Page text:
|Abstract||Shortly after the Great War there came to reside in
Tollesbury a gentleman, named Major Kenrick McMullen,
a member of a notable brewing family in Hertfordshire,
who had been serving as a staff officer in the Army.
He and his family settled down in the village, and eventually
acquired land north of the railway line at Station Road where
the Major designed and built the farming complex now known as
Great Downs. The Major, as he was generally known in the
village, and his family, wife and several husky young sons
were devoted to sailing in their leisure, and for a greater
part of the year resided on their Fifie built ketch "Nan" 29 tons.
Major McMullen possessed a great driving force and was quick to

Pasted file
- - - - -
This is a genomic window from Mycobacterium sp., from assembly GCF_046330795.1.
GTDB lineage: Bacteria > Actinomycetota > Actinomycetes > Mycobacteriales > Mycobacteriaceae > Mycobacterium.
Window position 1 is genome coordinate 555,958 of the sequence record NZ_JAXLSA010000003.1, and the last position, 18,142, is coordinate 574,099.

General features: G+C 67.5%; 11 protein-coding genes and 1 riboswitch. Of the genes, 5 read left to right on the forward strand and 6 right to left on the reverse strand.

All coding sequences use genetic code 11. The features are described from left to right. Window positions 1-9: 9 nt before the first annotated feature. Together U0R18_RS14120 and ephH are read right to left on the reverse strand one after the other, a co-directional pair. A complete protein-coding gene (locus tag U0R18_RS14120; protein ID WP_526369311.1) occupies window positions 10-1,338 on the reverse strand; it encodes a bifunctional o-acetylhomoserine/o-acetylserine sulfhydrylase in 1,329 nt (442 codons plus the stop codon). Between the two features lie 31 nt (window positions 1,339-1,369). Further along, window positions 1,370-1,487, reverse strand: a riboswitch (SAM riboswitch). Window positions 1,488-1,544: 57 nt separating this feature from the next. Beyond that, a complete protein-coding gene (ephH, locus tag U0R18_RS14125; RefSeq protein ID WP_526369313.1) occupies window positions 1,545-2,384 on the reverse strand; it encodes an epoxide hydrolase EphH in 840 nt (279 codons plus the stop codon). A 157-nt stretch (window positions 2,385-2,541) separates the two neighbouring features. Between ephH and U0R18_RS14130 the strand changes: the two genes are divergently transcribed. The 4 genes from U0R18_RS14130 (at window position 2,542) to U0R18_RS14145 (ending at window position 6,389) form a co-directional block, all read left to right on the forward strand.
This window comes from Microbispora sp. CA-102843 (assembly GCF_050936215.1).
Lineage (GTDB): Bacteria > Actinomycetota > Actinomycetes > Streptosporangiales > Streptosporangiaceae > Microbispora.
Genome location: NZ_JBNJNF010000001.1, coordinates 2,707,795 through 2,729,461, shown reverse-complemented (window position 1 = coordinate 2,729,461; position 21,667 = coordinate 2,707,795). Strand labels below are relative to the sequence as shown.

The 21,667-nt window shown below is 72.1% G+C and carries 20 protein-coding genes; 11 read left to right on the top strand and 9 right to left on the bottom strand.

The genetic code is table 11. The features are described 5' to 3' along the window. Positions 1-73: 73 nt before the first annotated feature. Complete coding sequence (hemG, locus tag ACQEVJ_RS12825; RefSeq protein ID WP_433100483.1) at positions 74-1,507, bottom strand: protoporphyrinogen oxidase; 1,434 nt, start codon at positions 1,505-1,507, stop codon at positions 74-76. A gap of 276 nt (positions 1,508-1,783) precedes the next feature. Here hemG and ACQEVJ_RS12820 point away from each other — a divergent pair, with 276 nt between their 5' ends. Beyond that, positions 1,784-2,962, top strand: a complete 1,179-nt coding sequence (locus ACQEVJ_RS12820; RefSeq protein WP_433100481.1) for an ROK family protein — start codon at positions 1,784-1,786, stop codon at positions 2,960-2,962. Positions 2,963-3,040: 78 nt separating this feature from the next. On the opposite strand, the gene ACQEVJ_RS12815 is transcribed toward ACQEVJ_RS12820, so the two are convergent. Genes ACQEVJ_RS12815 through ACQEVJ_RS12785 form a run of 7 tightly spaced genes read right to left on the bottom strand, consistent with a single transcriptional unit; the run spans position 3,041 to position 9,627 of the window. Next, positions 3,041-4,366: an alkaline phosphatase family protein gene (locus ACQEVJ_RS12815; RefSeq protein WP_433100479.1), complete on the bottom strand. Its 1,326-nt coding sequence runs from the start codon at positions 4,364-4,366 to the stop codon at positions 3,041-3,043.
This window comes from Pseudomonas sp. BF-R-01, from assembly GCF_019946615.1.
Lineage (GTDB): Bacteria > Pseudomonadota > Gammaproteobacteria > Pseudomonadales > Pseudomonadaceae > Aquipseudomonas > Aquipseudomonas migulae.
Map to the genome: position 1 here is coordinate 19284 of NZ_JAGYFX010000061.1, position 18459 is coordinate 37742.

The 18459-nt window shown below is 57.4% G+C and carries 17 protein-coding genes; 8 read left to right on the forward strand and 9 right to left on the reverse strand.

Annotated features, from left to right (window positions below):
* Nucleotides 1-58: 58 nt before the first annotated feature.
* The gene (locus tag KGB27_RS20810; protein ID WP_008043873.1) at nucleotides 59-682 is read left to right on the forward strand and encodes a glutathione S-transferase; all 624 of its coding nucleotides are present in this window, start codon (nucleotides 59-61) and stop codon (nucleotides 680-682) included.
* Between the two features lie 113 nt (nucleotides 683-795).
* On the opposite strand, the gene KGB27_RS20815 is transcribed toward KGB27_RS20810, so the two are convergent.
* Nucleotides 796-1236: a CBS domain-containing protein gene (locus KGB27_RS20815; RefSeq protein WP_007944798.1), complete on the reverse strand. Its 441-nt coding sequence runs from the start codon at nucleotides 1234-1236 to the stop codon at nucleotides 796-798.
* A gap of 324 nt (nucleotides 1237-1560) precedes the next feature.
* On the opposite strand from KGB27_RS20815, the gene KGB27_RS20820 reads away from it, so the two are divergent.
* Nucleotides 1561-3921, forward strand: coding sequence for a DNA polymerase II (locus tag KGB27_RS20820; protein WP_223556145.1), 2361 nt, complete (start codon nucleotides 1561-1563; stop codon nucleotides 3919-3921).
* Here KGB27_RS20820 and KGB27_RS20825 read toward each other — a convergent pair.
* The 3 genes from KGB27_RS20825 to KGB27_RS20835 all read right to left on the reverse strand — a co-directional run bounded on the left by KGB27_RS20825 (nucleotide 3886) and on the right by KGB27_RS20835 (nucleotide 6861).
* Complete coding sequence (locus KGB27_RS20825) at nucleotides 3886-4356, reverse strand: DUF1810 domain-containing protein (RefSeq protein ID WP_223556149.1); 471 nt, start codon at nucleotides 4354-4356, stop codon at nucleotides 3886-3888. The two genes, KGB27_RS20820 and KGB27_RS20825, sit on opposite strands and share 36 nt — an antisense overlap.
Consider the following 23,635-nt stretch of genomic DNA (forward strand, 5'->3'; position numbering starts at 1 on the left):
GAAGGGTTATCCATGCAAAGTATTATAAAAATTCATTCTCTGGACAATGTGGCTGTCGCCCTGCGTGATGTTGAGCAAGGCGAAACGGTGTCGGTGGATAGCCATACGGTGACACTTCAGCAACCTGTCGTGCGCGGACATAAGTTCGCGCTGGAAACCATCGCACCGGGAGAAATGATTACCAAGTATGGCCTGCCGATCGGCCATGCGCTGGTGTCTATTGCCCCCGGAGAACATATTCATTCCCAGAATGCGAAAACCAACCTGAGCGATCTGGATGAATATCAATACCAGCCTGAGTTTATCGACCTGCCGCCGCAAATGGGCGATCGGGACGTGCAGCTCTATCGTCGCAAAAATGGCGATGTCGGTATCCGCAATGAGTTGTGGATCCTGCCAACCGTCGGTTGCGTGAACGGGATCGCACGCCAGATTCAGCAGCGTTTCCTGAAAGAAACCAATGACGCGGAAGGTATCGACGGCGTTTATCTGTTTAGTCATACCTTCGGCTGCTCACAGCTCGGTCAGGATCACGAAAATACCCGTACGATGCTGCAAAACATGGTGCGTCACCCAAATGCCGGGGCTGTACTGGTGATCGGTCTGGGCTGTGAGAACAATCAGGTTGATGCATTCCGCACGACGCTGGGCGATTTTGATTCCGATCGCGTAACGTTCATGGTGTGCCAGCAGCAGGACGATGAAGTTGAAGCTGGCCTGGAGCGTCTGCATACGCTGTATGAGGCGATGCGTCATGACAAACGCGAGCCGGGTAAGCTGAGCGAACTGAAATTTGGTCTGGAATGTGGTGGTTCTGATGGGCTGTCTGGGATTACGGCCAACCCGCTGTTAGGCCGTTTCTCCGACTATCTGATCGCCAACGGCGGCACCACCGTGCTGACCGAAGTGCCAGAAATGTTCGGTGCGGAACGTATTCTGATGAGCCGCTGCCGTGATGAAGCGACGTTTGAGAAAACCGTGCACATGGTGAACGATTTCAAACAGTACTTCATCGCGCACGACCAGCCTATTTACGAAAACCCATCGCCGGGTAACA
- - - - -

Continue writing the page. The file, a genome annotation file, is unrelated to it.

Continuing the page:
realise the potentialities of Tollesbury as a centre for yachting
for the person possessed of moderate means. Hitherto the amateur
yachtsman was regarded with some suspicion and scepticism by the
fisherman and villager in general, but Major McMullen gained the
respect of the professional yachtsman and fisherman, and in some
measure received their support. In 1920 he mooted a scheme
whereby a road could be driven across the "Little Marsh" just
west of the existing old coal shed and store in Woodrolfe Road,
across the saltings by "Chattersons's Creek" out to the "Whale"
where water at all states of tide could be found to facilitate
the work of fishermen and yachtsmen alike. Public meetings
were held, and plans drawn up by Major McMullen, who was also
a civil engineer, were displayed for the benefit of all.
Although the scheme received the approval of the populace and
interested authorities, the lack of funds prevented the scheme
This setback did not deter Major